When it comes to exploring the outdoors and learning about the history of the area, you can stay on the beaten path or take a walk on the wild side with trails for all skill levels and abilities in southwest Missouri. Here are a few suggestions.
An option for bike riders is using The LINK, a designated route along city streets that have low traffic volume and slow speed. The LINK consists of Ozark Greenways trails along with other pathways connecting neighborhoods, business centers and modes of transportation.
Springfield Conservation Nature Center
Escape the city without leaving city limits at the Springfield Conservation Nature Center. Three miles of walking trails provide opportunities for tree and plant identification, bird watching and spotting animals native to the Ozarks.
African-American Heritage Trail
The developing Springfield-Greene County African-American Heritage Trail is comprised of 20 sites dedicated to the area’s African-American history. At each site, a descriptive plaque has been placed or will be placed in the future.
Ozark Greenways offers a diversity of trails including rails-to-trails, paved, gravel, natural-surface and a water trail. With more than 140 miles of trails crisscrossing Springfield’s terrain and connecting other communities to the city, recreational opportunities are available for people of all ages and abilities.
Related Post: Six Scenic Ozarks Hikes
Trail Of Tears
The Trail of Tears, a National Historic Trail, took several routes across the nation and the route through Missouri included Springfield. Portions of the trail can still be seen in the area, includ- ing at Wilson’s Creek National Battlefield and the Trail of Tears Park in Battlefield. Two half-mile sections of the Trail of Tears Greenway are found near Republic Road and Golden Avenue and another completed segment that parallels the Trail of Tears begins at Nathanael Greene/ Close Memorial Park and continues south to Battlefield Road.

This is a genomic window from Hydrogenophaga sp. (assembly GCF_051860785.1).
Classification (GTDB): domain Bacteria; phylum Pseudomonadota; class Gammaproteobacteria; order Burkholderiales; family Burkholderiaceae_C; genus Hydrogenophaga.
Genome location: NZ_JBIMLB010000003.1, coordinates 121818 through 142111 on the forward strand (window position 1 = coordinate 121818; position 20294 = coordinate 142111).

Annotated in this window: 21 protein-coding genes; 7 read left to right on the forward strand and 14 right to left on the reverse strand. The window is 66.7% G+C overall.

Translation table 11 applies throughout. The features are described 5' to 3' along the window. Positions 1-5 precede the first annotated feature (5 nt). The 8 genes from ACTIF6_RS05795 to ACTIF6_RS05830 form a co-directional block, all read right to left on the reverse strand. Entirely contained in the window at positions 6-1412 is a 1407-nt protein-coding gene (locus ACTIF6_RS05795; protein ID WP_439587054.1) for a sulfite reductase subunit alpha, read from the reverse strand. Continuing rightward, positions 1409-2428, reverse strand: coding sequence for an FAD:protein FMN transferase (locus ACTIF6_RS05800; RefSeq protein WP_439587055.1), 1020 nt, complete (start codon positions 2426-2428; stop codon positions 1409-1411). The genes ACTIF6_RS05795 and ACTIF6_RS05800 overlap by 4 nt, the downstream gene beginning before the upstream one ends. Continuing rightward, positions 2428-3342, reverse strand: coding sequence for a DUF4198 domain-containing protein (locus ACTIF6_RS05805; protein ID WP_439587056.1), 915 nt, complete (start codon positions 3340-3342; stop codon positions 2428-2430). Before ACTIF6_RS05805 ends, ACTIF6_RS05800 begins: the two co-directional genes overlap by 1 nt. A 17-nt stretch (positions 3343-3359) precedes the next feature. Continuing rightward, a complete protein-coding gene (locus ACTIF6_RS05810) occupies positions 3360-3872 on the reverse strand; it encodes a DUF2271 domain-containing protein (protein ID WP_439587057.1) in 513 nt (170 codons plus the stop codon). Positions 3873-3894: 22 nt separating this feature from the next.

Wilson's Creek National Battlefield
The paved tour road through Wilson’s Creek National Battlefield includes a wide path for bikers and walkers. Other trails throughout the park offer ways to explore the historic sites and scenery. The battlefield also has trails for equestrian experiences.
Dirt 66 Mountain Bike/Walking Trail
More than 10 miles of interconnecting natural surface trail through the woods by Fellows Lake is completed on the Dirt 66 project. It offers views of the lake for hikers, runners and mountain bikers. The first trail segment opened in 2020 with the entire 33-mile project expected to be finished in 2022.
Greer Spring Trail
You’ll be in awe when you reach Greer Spring, the second largest spring in Missouri. Access to the spring is via a .9-mile trail that descends about 250 feet along a gentle gradient from the trailhead at Missouri Highway 19.
This trail goes around Stockton Lake and provides spectacular views of the lake popular for sailboating and other water activities. It passes through State Park beach and joins the Umber Ridge trail. Plan on at least six hours to complete the trial.
Dogwood Canyon Nature Park
This 10,000-acre unspoiled paradise offers several opportunities for biking, horseback riding, Segway tours, tram tours and private tours of the park’s natural waterfalls, greenery and open fields filled with roaming buffalo.
Henning Conservation Area
Much of this 1,534-acre area consists of steep hills covered with forest interspersed with a series of scenic glades that make up the White River Balds Natural Area. The area also includes a small section of bottomland forest along a one-half-mile stretch of Roark Creek.
Chadwick Motorcycle and ATV Use Area
Nearly 80 miles of multi-use trails for ATV, UTV, motorcycles and mountain bikes wind in and out of deep, forested hollows and down long ridge tops.
Busiek State Forest and Wildlife Area
A well-marked trail system provides approximately 18 miles of trails for use by hikers, bicyclists and horseback riders. Camping is only permitted with a permit available through the Southwest Regional office.
Cedar Gap Conservation Area
Visitors can explore the headwaters of Bryant Creek, view limestone glades and explore the forest at this conservation area.
37 North Expeditions
Leave the city and explore the area’s well-known trails with the assistance of professional guides who know the ins and outs of the Ozarks. From easy to expert levels, 37 North Expeditions helps people enjoy Lost Valley Hiking Trail, Sam’s Throne Trail and many others known for breathtaking scenery that includes lakes, waterfalls, herds of wild horses and more.
Big Piney Trail
Be sure to bring water and a map, because hiking Big Piney Trail means you’re hiking in the wilderness. Signs and trail markings are sparse, there are no bridges across the creeks and the trail may be rough. It also means delightful solitude is almost guaranteed in the beautiful Mark Twain National Forest.